Clarification: An earlier version of this article reported that authorities said the rifle used in Nikolette Rivera’s shooting was an AK-47. The story has been updated to reflect what authorities later said — that it was an SKS.
An SKS assault rifle used in the shooting that killed 2-year-old Nikolette Rivera in her Kensington home last year has been recovered in Camden, law enforcement officials from Pennsylvania and New Jersey announced Monday.
The weapon was among 36 guns recovered, according to New Jersey Attorney General Gurbir S. Grewal, Pennsylvania Attorney General Josh Shapiro, police, and federal authorities, who spoke at a news conference at the Camden County Police Administration Building in Camden.
Authorities, who dubbed the case “Operation Zombie,” said five people involved in a major Philadelphia-based ring that illegally trafficked numerous guns and methamphetamine into Camden have been charged.
The weapon that killed Nikolette was sold by the ring in December in Camden, officials said, adding that authorities at the time did not know it had been used in that shooting.
Also recovered were 20 handguns, five AR-type rifles, a .22 military-style rifle, a 9 mm Uzi mini-carbine, five shotguns, a sawed-off shotgun, and two AK-47 rifles.
One of the recovered guns sold by the ring, a 9 mm handgun, has been linked to a September 2019 Philadelphia shooting in which no one was hit, authorities said.
More than 20 ounces of methamphetamine, equaling as many as 14,000 individual doses, were also recovered, officials said.
Arrested and charged last week were: Robert “Zombie” Crosley III, 32, accused of managing the gun-trafficking conspiracy; Matthew Zoba, 38, who allegedly managed the drug trafficking conspiracy; and Victoria Zipf, 33, Zoba’s girlfriend, accused of acting as a straw purchaser and assisting in gun and drug sales. Arrested Monday was Michael Snyder, 44, who allegedly acted as a straw purchaser and assisted in gun and drug sales.
Crosley and Zoba are each charged with first-degree promoting organized street crime, first-degree distribution of methamphetamine, and second-degree possession of a gun by a convicted felon.
In addition, authorities said one man was charged but had not been arrested as of 5 p.m. Monday: Yuri Lyubinskiy, 39, who allegedly assisted in gun and drug sales.
All five are from Philadelphia, and are all charged with conspiracy in connection with the gun trafficking, transporting firearms into the state for illegal sale or transfer, and related offenses, authorities said.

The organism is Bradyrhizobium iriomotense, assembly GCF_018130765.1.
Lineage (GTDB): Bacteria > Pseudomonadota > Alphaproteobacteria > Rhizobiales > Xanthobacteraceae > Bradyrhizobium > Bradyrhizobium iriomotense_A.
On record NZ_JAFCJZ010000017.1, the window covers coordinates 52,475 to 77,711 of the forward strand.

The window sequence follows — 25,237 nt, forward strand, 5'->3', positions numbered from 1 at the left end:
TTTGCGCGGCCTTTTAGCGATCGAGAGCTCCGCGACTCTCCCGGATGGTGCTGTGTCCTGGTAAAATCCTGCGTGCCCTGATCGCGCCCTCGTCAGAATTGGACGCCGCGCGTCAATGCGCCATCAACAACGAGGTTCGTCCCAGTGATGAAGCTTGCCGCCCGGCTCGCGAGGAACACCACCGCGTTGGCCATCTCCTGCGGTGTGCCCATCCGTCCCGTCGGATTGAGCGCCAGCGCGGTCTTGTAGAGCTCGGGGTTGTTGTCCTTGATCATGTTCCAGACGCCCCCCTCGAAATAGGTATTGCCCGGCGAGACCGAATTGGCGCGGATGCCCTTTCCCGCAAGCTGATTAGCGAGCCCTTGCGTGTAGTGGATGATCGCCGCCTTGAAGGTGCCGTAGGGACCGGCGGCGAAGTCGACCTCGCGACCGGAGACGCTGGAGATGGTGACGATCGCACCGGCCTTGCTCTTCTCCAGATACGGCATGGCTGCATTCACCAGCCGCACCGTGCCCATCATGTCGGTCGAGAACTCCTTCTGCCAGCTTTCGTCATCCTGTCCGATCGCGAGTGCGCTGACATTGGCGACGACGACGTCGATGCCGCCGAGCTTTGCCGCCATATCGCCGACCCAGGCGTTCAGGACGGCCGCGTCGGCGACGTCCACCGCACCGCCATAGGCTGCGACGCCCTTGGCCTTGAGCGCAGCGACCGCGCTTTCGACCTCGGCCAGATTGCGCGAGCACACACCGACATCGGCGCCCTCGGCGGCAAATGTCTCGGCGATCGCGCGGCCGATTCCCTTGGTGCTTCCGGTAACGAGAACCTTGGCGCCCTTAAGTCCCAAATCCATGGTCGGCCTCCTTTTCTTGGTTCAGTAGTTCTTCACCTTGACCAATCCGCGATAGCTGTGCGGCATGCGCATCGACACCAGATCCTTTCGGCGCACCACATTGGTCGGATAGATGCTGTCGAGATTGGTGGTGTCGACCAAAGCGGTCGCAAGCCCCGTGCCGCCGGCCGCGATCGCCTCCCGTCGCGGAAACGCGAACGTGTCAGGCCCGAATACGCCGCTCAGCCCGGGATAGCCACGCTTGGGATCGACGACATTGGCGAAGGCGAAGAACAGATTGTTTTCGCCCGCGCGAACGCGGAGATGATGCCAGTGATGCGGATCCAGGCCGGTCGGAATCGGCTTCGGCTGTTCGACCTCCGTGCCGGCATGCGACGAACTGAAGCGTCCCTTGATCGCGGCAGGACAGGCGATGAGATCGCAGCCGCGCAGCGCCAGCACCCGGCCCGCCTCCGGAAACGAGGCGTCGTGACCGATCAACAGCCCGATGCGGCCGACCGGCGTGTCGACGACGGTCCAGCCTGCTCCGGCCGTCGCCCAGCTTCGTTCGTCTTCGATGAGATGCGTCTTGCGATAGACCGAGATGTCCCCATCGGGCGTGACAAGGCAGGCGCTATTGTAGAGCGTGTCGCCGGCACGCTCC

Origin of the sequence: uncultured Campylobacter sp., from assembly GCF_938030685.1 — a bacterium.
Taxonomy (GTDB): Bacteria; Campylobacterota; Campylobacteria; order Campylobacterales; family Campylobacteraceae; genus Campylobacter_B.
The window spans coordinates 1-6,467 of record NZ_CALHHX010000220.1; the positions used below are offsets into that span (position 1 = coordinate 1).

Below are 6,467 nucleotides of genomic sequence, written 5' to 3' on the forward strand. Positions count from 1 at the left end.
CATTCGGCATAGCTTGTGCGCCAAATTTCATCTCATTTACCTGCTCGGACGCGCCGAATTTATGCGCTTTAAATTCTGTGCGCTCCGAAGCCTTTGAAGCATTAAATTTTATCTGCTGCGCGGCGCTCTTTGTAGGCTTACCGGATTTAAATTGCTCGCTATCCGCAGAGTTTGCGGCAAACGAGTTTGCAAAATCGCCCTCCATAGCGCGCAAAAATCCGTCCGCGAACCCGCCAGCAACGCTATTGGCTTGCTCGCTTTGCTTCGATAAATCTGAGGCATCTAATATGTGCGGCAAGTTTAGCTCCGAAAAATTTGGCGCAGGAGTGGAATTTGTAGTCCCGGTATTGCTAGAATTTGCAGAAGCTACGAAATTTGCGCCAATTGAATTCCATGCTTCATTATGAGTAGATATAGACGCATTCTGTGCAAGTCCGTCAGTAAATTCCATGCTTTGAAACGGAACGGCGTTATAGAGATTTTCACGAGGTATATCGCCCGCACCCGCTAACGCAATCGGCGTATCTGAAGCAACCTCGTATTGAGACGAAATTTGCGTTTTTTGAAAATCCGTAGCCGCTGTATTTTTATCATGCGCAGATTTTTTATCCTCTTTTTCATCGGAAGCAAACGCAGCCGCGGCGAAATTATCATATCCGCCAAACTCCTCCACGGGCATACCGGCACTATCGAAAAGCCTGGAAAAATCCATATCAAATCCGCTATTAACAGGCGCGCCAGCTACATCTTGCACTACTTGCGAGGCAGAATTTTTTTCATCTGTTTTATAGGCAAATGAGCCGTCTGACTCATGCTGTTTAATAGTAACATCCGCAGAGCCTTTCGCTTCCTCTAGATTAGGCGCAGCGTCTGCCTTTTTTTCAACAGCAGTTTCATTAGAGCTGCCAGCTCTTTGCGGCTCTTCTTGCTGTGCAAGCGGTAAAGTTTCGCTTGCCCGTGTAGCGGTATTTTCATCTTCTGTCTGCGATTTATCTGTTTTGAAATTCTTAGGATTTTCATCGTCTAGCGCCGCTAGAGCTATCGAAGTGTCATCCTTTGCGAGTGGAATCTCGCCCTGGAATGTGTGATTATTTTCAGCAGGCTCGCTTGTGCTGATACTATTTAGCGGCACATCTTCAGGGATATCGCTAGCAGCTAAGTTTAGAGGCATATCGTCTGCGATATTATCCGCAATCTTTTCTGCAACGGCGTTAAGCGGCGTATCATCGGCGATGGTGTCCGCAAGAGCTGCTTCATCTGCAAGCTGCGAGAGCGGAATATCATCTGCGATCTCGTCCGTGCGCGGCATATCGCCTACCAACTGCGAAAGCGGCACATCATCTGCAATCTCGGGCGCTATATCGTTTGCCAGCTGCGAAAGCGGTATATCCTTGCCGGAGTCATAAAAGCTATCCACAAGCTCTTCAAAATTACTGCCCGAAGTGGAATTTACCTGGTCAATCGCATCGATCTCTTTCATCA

An attorney listed as representing Crosley could not be immediately reached for comment. It was not known if the other four defendants had attorneys.
Shapiro and Grewal also announced a new law enforcement initiative between their states called the PA/NJ Gun Trafficking Initiative. It is intended to promote intelligence-sharing to enable law enforcement in both states to identify and investigate interstate gun trafficking and criminal conduct on both sides of the Delaware River.
Operation Zombie was a joint investigation by the offices of the New Jersey and Pennsylvania attorneys general; the New Jersey State Police; the U.S. Attorney’s Office in Philadelphia; the FBI; the U.S. Drug Enforcement Administration; the Bureau of Alcohol, Tobacco, Firearms and Explosives; and the Philadelphia Police Department.
Nikolette was shot once in the head while in her mother’s arms about 3:30 p.m. Oct. 20, when a gunman fired into the family’s home on the 3300 block of North Water Street. The toddler was pronounced dead at the scene. Wounded in the shooting were a carpet cleaner, Arik Enatayev, 33, who was hit in the stomach, and Nikolette’s mother, Joan Ortiz, who was shot in an arm.
The alleged gunman, Tayvon Thomas, 25, of North Philadelphia, and an accomplice, Freddie Perez, 30, of Kensington, intended to shoot at the girl’s father, Nikolai Rivera, in an effort to seize control of a Kensington drug corner, authorities have said. But the father was not home. Thomas and Perez, who are in custody, face trial on murder and related charges.
Philadelphia police have said that another man, Francisco Ortiz, is believed to have supplied the rifle that Thomas allegedly used in the shooting. They declined in October to specify whether Francisco Ortiz gave or sold the rifle to Thomas, and authorities on Monday declined to say how the weapon allegedly got from him to Thomas.
Ortiz, 29, of North Philadelphia, is in custody and faces trial on attempted murder and related offenses in a separate Oct. 19 shooting, in which he allegedly fired a gun into a car in Hunting Park that critically wounded 11-month-old Yazeem Jenkins.